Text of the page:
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After a Fashion

Stephen's hair brushes up against a woman's breast, and he survives

By Stephen MacMillan Moser, Fri., March 12, 2010

There were too many great choices to choose from for the costume and dance contest at Austin Children's Shelter's New Wave Ball. Pictured is my favorite group, whom I called the Madonnas – Selena Fisher, Heather Greenberg, Krysten Mejia, and Kathy Schieffer.
There were too many great choices to choose from for the costume and dance contest at Austin Children's Shelter's New Wave Ball. Pictured is my favorite group, whom I called the Madonnas – Selena Fisher, Heather Greenberg, Krysten Mejia, and Kathy Schieffer.
Photo by Seabrook Jones/www.juicythis.com
MY BOLOGNA HAS A FIRST NAME I hate Oscar parties. Always have. To me, the Oscars are sacred moments shared between me and the television. We commune together and become one, getting lost in the glamour and fantasy of the movies. The last Oscar party I went to, was, well, the last Oscar party I ever wanted to go to. It was a thousand years ago, it seems, though probably only eight or nine years. It was the Austin Gay and Lesbian International Film Festival's Oscar Party that took place in the cafetorium of the Dell Jewish Community Center and, well, without dredging up the past, we'll simply say it was everything you'd expect out of an Oscar party in a cafetorium – a poorly managed event that completely bungled the notion of public relations. Though I held no ill will toward aGLIFF (a respectable, worthy nonprofit), I wasn't really interested in attending and covering its events. But leadership changes, and so it has at aGLIFF. Sometime last year, I met Skot Tulk, the then-interim executive director of aGLIFF. Skot made a point of keeping me abreast of aGLIFF events ... and then he invited me to the aGLIFF Oscar party. Omigod, I thought to myself, I'd rather chew broken glass. But the charming and persuasive Mr. Tulk wouldn't let me off the hook, and kept reminding me that the party was coming up soon. I wasn't even gracious enough to RSVP, since I kept thinking, "I'm going to worm my way out of this somehow." It did sound like fun – Rebecca Havemeyer would be up to her old tricks on the runway, and it was a chance to dress up and catch up with old friends. Dealing with perpetual fatigue, I honestly dreaded going out, but at the last minute, I said, "Dammit, I can too do this party." I rummaged through my closet, trying to assemble a new outfit from old parts. I decided upon an 18th century-inspired frock coat in black and brown brocade with velvet trim and wore black velvet underneath. Dressed to kill and accessorized to within an inch of my life, I cut a very Karl Lagerfeld-ish figure. I arrived at the Driskill with Stephen Rice and Mark Erwin and made a lovely entrance, feeling confident and glamorous ... until I got to the registration table and found that my name was not on any list. Why? Because I screwed around so much and never RSVP'd. But the aforementioned Mr. Tulk swept in like a knight in shining armor and fixed everything, treating me like a guest of honor and ushering me to a prime seat at a high-profile table. The real guest of honor was not me, however – it was my vivacious and adorable editor Kate Messer, aglow in bling borrowed for the evening from local designer Gretchen von Eberstein. ("Yessss," I told Kate the day before. "I will come see you be honored if I have to." "Listen, you," she erupted, "you get honored and fêted all the time, missy, so don't give me that 'if I have to' business." I'd been properly chastised.) Rebecca Havemeyer did indeed cause scandal on the red carpet, and even though we've been friendly for some time, I hadn't really spent much time with this paragon of loveliness until then. Rebecca, co-host Mocha Jean Herrup, and Kate kept the patter going during the lengthy breaks in the Oscar presentation, and as we neared the major awards at the end, Rebecca leaned over to me and said, "If Sandra Bullock wins, we have a Sandra Bullock piñata full of condoms that we're going to beat to death on stage." And indeed, as Sandra's name was announced for Best Actress, Rebecca whipped out the piñata and baseball bats and went to town on the effigy. It was a high-powered, high-glam event with just enough fun and humor to make it one of the coolest, most attractive tickets on the social calendar. AGLIFF did everything right, and Skot Tulk and the entire aGLIFF staff and supporters are to be congratulated for making it a night to remember.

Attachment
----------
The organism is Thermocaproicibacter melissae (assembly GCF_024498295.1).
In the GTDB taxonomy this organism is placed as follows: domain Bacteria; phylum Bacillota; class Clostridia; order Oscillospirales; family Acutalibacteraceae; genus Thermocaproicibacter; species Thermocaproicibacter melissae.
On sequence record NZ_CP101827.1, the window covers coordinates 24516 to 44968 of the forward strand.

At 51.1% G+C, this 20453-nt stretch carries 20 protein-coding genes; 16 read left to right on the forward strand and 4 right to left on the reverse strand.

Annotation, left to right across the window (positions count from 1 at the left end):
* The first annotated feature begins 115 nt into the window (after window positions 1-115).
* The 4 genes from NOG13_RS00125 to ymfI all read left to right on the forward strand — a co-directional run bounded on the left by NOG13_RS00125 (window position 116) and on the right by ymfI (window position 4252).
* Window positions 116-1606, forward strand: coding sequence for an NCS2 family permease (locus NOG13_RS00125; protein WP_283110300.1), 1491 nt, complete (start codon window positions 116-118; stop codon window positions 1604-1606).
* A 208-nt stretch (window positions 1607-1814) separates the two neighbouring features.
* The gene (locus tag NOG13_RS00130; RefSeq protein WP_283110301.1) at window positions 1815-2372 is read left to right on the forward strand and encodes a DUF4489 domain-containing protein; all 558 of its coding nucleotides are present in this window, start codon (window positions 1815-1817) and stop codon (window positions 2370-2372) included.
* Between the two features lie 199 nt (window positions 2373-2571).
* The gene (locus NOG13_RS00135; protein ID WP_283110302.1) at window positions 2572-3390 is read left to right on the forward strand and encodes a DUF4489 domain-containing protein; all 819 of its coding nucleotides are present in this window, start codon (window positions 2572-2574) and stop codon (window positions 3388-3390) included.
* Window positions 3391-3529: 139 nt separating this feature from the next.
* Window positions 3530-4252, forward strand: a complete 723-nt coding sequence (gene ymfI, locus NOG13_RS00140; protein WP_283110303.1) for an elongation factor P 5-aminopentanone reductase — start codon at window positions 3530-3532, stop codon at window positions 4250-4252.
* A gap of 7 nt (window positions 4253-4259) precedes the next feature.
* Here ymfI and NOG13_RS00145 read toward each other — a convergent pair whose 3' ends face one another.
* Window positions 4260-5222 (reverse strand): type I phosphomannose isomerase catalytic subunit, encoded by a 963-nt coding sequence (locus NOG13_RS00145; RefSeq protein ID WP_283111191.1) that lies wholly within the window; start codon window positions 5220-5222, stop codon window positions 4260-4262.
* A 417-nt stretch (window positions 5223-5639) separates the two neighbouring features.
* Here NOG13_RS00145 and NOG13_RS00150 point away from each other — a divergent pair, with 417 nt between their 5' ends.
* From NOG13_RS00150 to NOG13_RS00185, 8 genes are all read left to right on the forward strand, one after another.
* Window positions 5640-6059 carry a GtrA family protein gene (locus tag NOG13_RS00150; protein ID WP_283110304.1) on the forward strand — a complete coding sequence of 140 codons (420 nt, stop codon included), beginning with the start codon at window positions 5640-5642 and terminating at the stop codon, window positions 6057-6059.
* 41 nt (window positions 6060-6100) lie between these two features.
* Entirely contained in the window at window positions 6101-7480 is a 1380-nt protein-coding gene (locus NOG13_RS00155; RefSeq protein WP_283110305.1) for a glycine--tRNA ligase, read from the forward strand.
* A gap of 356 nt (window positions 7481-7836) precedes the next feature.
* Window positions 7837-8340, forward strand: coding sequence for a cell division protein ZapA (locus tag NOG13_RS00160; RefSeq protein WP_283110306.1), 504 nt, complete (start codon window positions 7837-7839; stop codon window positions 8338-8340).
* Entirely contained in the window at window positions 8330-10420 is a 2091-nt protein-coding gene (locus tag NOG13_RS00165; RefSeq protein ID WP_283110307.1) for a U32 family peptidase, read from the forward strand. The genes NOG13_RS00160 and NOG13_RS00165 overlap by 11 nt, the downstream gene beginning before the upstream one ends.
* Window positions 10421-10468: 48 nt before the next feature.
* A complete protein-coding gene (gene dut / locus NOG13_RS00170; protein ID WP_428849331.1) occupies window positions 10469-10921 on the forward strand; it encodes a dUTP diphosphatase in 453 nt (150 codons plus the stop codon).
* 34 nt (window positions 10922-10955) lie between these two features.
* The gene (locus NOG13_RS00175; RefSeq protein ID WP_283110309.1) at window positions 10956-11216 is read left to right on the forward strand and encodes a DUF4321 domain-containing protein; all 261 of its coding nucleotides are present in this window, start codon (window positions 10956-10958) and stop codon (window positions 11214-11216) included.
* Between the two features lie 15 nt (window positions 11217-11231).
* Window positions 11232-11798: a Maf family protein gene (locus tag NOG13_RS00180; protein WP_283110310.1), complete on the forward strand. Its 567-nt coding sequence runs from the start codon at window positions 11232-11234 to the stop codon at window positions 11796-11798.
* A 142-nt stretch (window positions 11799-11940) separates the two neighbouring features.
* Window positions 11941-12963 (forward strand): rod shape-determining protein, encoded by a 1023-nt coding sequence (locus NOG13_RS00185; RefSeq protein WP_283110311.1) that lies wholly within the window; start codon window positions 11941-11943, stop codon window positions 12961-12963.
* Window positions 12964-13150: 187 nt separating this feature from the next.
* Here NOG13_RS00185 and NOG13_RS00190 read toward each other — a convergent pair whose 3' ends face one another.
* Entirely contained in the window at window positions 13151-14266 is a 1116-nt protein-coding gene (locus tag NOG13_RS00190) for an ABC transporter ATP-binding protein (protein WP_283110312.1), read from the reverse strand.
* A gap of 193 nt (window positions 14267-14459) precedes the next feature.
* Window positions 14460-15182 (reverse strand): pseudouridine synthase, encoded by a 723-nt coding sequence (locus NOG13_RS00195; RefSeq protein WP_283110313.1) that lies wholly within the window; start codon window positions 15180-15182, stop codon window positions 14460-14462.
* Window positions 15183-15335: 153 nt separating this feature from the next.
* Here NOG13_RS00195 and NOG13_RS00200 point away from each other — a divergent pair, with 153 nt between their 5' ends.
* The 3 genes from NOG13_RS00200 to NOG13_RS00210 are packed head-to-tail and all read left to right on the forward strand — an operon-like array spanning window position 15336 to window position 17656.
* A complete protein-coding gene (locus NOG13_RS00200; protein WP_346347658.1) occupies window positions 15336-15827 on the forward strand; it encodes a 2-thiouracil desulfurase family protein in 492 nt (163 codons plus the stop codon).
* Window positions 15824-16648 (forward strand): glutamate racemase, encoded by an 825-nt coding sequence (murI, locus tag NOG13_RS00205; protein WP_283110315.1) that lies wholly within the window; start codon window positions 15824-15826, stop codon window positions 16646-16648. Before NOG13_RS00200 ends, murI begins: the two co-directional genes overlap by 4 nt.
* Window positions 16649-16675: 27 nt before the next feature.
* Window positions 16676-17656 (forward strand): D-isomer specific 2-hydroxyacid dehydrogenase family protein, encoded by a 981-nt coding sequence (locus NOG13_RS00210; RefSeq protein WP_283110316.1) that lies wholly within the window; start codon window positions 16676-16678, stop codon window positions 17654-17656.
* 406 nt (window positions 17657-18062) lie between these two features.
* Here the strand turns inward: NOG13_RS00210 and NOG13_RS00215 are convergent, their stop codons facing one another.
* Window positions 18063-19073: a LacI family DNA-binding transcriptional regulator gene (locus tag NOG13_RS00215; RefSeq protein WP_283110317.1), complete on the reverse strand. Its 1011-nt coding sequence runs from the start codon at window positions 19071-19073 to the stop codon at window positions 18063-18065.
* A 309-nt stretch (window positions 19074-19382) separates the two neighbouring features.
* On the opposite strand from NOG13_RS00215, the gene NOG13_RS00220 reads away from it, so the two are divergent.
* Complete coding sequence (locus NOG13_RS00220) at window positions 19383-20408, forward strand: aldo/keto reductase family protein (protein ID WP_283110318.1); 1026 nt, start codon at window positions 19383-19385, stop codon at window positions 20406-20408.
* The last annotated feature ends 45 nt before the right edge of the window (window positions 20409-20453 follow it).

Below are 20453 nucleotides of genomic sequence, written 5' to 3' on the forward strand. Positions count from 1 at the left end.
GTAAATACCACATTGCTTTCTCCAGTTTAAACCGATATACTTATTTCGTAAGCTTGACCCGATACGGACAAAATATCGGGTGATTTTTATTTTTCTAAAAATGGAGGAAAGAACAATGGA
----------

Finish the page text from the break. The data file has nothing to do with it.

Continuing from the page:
Your Style Avatar (seated – who hasn't been this close to a breast since he was an infant) with Kate (l) and singer Lisa Marshall
Your Style Avatar (seated – who hasn't been this close to a breast since he was an infant) with Kate (l) and singer Lisa Marshall
Photo by Seabrook Jones/www.juicythis.com
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